A teacher will be paid an honorarium of Rs. 50 per month to coordinate a center. All field-level government functionaries, as well as other experienced individuals, assist the center’s instructor in his work. The learners will attend the adult education center for 300 to 350 hours or 9-10 months.

The program’s post-literacy and follow-up activities are an essential and integrated aspect of it. These facilities will include a library and reading space, as well as training courses for functional learning and community action, and organization events.

Organization and Administration

The National Board of Adult Education, chaired by the Union Education Minister, was established to assess the progress and implementation of NAEP on a regular basis and to advise the government on a variety of issues.

A State Board of Adult Education was established in each state to serve as a coordination and advisory body. Under the direction of the State Board, a State Adult Education officer was appointed, along with the appropriate administrative and technical staff. 

It is immensely gratifying that the Indian government decided to take on the challenge of implementing the project “Education for All” by imparting education to millions of adults. In this regard, the 1986 National Policy on Education pledged to eradicate illiteracy.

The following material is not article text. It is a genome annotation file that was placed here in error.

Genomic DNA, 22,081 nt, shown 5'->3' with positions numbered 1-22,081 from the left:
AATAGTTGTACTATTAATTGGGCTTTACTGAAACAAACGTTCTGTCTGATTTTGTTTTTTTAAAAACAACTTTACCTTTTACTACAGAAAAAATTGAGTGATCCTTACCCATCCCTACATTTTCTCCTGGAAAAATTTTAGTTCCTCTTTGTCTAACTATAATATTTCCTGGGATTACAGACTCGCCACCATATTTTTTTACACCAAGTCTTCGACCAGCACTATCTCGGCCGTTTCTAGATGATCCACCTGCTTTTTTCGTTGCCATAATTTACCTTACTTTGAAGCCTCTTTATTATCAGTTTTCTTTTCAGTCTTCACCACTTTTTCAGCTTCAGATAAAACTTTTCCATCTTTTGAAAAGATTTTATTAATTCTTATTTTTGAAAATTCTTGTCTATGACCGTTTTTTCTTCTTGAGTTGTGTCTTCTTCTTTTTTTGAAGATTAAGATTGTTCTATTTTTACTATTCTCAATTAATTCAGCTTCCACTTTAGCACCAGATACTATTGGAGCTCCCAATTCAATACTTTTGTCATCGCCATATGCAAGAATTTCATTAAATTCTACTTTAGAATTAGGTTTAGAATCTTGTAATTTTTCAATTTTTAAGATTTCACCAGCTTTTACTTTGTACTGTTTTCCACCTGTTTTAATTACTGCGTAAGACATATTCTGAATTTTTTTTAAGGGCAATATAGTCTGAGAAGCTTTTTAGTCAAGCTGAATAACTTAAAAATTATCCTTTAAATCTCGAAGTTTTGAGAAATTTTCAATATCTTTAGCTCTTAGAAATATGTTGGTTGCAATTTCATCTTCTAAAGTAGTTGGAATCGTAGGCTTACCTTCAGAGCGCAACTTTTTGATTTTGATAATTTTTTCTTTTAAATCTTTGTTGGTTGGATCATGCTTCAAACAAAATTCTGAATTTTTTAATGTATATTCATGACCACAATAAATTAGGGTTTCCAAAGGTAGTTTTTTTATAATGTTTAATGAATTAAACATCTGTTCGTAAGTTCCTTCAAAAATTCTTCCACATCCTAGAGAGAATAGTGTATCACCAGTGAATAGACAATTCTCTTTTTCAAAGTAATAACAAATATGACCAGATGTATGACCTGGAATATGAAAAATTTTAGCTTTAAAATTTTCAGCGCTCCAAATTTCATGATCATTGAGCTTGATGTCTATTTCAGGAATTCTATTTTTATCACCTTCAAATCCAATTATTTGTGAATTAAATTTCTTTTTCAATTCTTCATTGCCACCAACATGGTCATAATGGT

Achievements of the program

NAEP was selected by a large number of  illiterate people belonging to economically weaker sections. They were taught by an adult education teacher who had prepared materials for them. They were able to get the much-needed room by gathering for literacy class at a specific location and time.

This program drew a large number of people from Scheduled Castes, Scheduled Tribes, women, and other marginalized groups.

As partners in the initiative, a significant number of non-profit organizations were involved.

Limitations of the program

The NAEP Review Committee Report of 1980, as well as a number of assessment studies funded by the Department of Education (MHRD) in the 1980s, revealed that the focus of the program remained on literacy. Many adult students learned how to read and compose basic sentences and materials that were written specifically for them. Some people began to read newspapers.

The program’s development focus was just superficial. Many students did not comprehend why they were in this situation, which included problems of underdevelopment, deprivation, and poverty.

The functionality was lacking. The connection between literacy and productivity was not emphasized


The Government of India made the National Adult Education Programme a priority when it was initiated in 1978. By the end of five years, it hoped to have 35 million people literate. The NAEP saw adult education as a way to bring about a radical shift in the process of socio-economic growth, influenced by Paulo Freire’s thoughts. It was believed that through literacy, debate, and intervention, the illiterate and poor could achieve their emancipation.